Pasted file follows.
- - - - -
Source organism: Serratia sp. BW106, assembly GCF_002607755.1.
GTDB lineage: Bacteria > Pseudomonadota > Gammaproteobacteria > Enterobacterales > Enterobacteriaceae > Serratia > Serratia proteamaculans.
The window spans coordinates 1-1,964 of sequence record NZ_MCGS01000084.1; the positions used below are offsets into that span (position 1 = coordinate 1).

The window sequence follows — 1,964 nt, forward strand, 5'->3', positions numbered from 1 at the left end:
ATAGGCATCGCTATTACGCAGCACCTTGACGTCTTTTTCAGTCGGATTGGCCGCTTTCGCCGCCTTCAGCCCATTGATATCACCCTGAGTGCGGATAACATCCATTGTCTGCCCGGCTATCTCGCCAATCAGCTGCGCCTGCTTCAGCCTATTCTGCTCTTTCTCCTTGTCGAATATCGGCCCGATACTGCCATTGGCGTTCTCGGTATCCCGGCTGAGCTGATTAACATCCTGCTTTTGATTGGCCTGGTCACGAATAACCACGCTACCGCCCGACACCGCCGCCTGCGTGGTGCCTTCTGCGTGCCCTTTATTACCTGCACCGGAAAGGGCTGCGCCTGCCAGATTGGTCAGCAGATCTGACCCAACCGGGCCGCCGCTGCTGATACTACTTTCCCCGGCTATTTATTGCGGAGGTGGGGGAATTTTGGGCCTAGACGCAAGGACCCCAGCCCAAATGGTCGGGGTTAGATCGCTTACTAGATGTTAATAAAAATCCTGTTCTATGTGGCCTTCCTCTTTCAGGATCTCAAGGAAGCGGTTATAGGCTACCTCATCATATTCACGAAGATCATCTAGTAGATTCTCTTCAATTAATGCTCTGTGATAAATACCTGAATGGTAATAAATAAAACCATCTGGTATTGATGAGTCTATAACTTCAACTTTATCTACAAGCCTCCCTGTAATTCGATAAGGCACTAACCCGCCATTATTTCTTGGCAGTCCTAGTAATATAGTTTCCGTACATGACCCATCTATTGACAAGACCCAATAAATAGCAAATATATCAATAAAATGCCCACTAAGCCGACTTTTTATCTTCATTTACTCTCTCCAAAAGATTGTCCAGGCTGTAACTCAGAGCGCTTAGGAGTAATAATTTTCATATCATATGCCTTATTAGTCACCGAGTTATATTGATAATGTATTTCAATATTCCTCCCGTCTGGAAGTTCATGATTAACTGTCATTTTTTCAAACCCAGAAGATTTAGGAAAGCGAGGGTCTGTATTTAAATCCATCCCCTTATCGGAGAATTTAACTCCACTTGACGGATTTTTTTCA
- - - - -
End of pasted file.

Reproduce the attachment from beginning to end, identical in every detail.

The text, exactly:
Source organism: Serratia sp. BW106, assembly GCF_002607755.1.
GTDB lineage: Bacteria > Pseudomonadota > Gammaproteobacteria > Enterobacterales > Enterobacteriaceae > Serratia > Serratia proteamaculans.
The window spans coordinates 1-1,964 of sequence record NZ_MCGS01000084.1; the positions used below are offsets into that span (position 1 = coordinate 1).

The window sequence follows — 1,964 nt, forward strand, 5'->3', positions numbered from 1 at the left end:
ATAGGCATCGCTATTACGCAGCACCTTGACGTCTTTTTCAGTCGGATTGGCCGCTTTCGCCGCCTTCAGCCCATTGATATCACCCTGAGTGCGGATAACATCCATTGTCTGCCCGGCTATCTCGCCAATCAGCTGCGCCTGCTTCAGCCTATTCTGCTCTTTCTCCTTGTCGAATATCGGCCCGATACTGCCATTGGCGTTCTCGGTATCCCGGCTGAGCTGATTAACATCCTGCTTTTGATTGGCCTGGTCACGAATAACCACGCTACCGCCCGACACCGCCGCCTGCGTGGTGCCTTCTGCGTGCCCTTTATTACCTGCACCGGAAAGGGCTGCGCCTGCCAGATTGGTCAGCAGATCTGACCCAACCGGGCCGCCGCTGCTGATACTACTTTCCCCGGCTATTTATTGCGGAGGTGGGGGAATTTTGGGCCTAGACGCAAGGACCCCAGCCCAAATGGTCGGGGTTAGATCGCTTACTAGATGTTAATAAAAATCCTGTTCTATGTGGCCTTCCTCTTTCAGGATCTCAAGGAAGCGGTTATAGGCTACCTCATCATATTCACGAAGATCATCTAGTAGATTCTCTTCAATTAATGCTCTGTGATAAATACCTGAATGGTAATAAATAAAACCATCTGGTATTGATGAGTCTATAACTTCAACTTTATCTACAAGCCTCCCTGTAATTCGATAAGGCACTAACCCGCCATTATTTCTTGGCAGTCCTAGTAATATAGTTTCCGTACATGACCCATCTATTGACAAGACCCAATAAATAGCAAATATATCAATAAAATGCCCACTAAGCCGACTTTTTATCTTCATTTACTCTCTCCAAAAGATTGTCCAGGCTGTAACTCAGAGCGCTTAGGAGTAATAATTTTCATATCATATGCCTTATTAGTCACCGAGTTATATTGATAATGTATTTCAATATTCCTCCCGTCTGGAAGTTCATGATTAACTGTCATTTTTTCAAACCCAGAAGATTTAGGAAAGCGAGGGTCTGTATTTAAATCCATCCCCTTATCGGAGAATTTAACTCCACTTGACGGATTTTTTTCA